When you have solved the problem of controlling the attention of the child, you have solved the entire problem of (his/her) education. Maria Montessori
Maria Montessori believed the key to education was discovering what motivates the child. What intrigues them, captures their imagination and calls them to care.
We all know the most meaningful work we do is that which we care about. We will go the proverbial extra mile when we realize our work will be impactful and certainly when it helps others.
Do you believe great works of music, art, engineering, entrepreneurship, etc. happen by circumstance? Or, are they the bi-product of meaningful and inspired creation? When we are inspired and chasing our passions, we are capable of far more and willing to scale obstacles otherwise considered impossible.
As a coach and father, I have seen first hand the lengths to which young people will go to pursue their passions. One of my junior high players asked me to come to a Civil Air Patrol meeting. He showed me a large chart which displayed the ranks he needed to achieve to get to the top of this nationwide organization. He told me if he became one of 5 people in the country to achieve the top rank he would be guaranteed a spot at the Air Force Academy.
I recognized his passion was to be a fighter pilot. It was my role as his coach and guide to support his passion. Over the course of seven years, he missed practices and games to pursue his passion. However, I never had to question whether what he was doing was meaningful.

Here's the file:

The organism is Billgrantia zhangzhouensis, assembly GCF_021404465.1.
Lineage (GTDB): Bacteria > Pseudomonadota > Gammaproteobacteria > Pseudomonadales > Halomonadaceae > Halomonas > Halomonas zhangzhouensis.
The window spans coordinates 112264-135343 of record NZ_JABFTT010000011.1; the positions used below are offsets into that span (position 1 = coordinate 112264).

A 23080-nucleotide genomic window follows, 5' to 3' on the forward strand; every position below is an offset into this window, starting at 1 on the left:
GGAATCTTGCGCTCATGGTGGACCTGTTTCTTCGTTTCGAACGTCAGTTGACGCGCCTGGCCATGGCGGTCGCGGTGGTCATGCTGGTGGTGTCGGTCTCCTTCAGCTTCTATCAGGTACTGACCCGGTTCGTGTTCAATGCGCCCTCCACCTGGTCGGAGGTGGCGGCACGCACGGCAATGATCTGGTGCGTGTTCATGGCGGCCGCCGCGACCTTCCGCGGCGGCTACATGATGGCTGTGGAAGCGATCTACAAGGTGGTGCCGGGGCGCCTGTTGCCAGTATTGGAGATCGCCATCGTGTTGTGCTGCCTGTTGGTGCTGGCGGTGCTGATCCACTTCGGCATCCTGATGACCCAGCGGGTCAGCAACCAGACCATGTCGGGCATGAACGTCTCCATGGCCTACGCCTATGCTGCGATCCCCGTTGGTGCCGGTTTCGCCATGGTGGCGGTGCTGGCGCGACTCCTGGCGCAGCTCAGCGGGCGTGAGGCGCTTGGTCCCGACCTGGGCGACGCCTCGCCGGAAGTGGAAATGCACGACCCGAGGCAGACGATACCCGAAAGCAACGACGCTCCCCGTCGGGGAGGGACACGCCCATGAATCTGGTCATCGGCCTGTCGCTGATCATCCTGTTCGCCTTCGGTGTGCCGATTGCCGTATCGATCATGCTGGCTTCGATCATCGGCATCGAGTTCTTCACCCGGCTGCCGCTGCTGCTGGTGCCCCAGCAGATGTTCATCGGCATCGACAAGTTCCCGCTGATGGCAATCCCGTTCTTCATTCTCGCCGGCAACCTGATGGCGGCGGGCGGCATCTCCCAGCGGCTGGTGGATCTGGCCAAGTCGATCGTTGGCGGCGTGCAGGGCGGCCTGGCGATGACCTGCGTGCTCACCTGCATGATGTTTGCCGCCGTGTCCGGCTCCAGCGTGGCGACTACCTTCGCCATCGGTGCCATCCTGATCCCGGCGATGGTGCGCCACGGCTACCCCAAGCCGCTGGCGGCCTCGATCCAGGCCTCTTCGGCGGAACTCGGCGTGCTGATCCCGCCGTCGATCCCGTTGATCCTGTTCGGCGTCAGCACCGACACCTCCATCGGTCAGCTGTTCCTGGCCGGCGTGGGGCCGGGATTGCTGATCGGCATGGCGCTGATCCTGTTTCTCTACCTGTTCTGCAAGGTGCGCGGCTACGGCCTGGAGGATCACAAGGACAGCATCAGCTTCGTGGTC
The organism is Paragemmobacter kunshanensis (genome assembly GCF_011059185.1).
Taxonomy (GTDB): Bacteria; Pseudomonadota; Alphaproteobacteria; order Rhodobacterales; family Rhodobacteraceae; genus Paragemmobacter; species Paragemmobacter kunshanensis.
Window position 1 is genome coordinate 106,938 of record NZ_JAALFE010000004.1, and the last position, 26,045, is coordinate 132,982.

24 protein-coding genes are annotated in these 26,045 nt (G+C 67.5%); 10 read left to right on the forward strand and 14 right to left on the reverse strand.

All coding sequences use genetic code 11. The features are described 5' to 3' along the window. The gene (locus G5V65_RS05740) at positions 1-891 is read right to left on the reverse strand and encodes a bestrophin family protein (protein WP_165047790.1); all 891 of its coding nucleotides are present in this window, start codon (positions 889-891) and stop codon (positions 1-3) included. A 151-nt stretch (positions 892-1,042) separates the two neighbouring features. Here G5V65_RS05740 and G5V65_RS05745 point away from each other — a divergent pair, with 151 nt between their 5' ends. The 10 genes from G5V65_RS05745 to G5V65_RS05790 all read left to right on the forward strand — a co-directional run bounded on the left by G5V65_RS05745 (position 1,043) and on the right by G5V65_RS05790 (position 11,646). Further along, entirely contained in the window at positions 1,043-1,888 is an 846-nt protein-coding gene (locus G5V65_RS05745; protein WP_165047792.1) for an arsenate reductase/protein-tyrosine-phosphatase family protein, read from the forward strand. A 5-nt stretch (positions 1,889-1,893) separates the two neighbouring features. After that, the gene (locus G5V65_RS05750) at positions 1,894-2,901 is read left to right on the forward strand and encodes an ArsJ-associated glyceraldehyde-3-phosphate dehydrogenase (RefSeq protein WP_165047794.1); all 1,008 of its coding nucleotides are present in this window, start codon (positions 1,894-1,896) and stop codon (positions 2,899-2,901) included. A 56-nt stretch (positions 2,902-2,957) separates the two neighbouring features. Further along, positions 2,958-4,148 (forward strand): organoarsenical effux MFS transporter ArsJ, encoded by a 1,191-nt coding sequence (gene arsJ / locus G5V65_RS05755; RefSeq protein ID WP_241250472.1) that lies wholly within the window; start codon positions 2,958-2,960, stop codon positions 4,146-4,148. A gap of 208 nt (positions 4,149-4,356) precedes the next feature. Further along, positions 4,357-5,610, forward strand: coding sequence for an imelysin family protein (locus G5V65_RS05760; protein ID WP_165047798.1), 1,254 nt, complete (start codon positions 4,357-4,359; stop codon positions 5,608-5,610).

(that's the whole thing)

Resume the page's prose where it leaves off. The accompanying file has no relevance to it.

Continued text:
As a coach, I often ask if a player’s work is meaningful. I design drills, schedule opponents, etc. so as to be engaging and inspire them to push through difficult situations. I am not interested in comparing them to their peers because I know meaningful work produces meaningful results. I encourage players to be continually improving. I know they will work harder and push through obstacles if their goals are aligned with their passions.
As a young parent, I worried about our children’s use of electronics and computer games. I remember one of the first computer games we allowed our kids to play. It was a game whereby the player moved to levels by overcoming different types of logic obstacles (albeit as a rabbit). I could not get past level two. I felt as though we had wasted our money as certainly my eight year old son was not going to be able to play without my assistance.
Several weeks later he shared with me how he had progressed to level 10. I was floored! He was passionate about solving the logical challenges. He was fortunate I did not share his passion because helping him would have only detracted from his accomplishment.
As coaches, we should do our best to get out of the way. We want to set the stage, step back and then watch young players blow us away with their skills and inspired meaningful work.